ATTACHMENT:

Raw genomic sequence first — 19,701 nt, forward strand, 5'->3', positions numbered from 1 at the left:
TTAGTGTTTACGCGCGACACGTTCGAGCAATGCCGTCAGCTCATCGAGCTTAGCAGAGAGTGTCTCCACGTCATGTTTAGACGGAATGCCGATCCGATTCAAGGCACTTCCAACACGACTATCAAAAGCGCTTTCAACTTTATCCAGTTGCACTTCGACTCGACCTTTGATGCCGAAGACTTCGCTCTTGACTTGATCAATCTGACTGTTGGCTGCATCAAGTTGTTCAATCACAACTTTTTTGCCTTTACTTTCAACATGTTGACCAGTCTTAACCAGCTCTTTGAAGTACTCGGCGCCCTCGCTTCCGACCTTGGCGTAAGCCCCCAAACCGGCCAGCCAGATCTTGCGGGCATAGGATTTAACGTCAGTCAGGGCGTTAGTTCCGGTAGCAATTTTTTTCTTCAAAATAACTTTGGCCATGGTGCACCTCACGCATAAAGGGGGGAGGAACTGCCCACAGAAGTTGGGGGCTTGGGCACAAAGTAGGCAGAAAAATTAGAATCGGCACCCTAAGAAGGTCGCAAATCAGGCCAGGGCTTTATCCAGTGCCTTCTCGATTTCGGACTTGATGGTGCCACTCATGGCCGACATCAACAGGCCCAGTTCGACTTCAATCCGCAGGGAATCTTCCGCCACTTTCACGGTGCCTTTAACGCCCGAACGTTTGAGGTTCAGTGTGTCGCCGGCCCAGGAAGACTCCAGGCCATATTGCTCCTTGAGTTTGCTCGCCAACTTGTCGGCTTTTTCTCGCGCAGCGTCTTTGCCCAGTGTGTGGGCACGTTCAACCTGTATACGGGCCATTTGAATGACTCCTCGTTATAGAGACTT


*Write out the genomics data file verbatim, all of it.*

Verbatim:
Raw genomic sequence first — 19,701 nt, forward strand, 5'->3', positions numbered from 1 at the left:
TTAGTGTTTACGCGCGACACGTTCGAGCAATGCCGTCAGCTCATCGAGCTTAGCAGAGAGTGTCTCCACGTCATGTTTAGACGGAATGCCGATCCGATTCAAGGCACTTCCAACACGACTATCAAAAGCGCTTTCAACTTTATCCAGTTGCACTTCGACTCGACCTTTGATGCCGAAGACTTCGCTCTTGACTTGATCAATCTGACTGTTGGCTGCATCAAGTTGTTCAATCACAACTTTTTTGCCTTTACTTTCAACATGTTGACCAGTCTTAACCAGCTCTTTGAAGTACTCGGCGCCCTCGCTTCCGACCTTGGCGTAAGCCCCCAAACCGGCCAGCCAGATCTTGCGGGCATAGGATTTAACGTCAGTCAGGGCGTTAGTTCCGGTAGCAATTTTTTTCTTCAAAATAACTTTGGCCATGGTGCACCTCACGCATAAAGGGGGGAGGAACTGCCCACAGAAGTTGGGGGCTTGGGCACAAAGTAGGCAGAAAAATTAGAATCGGCACCCTAAGAAGGTCGCAAATCAGGCCAGGGCTTTATCCAGTGCCTTCTCGATTTCGGACTTGATGGTGCCACTCATGGCCGACATCAACAGGCCCAGTTCGACTTCAATCCGCAGGGAATCTTCCGCCACTTTCACGGTGCCTTTAACGCCCGAACGTTTGAGGTTCAGTGTGTCGCCGGCCCAGGAAGACTCCAGGCCATATTGCTCCTTGAGTTTGCTCGCCAACTTGTCGGCTTTTTCTCGCGCAGCGTCTTTGCCCAGTGTGTGGGCACGTTCAACCTGTATACGGGCCATTTGAATGACTCCTCGTTATAGAGACTT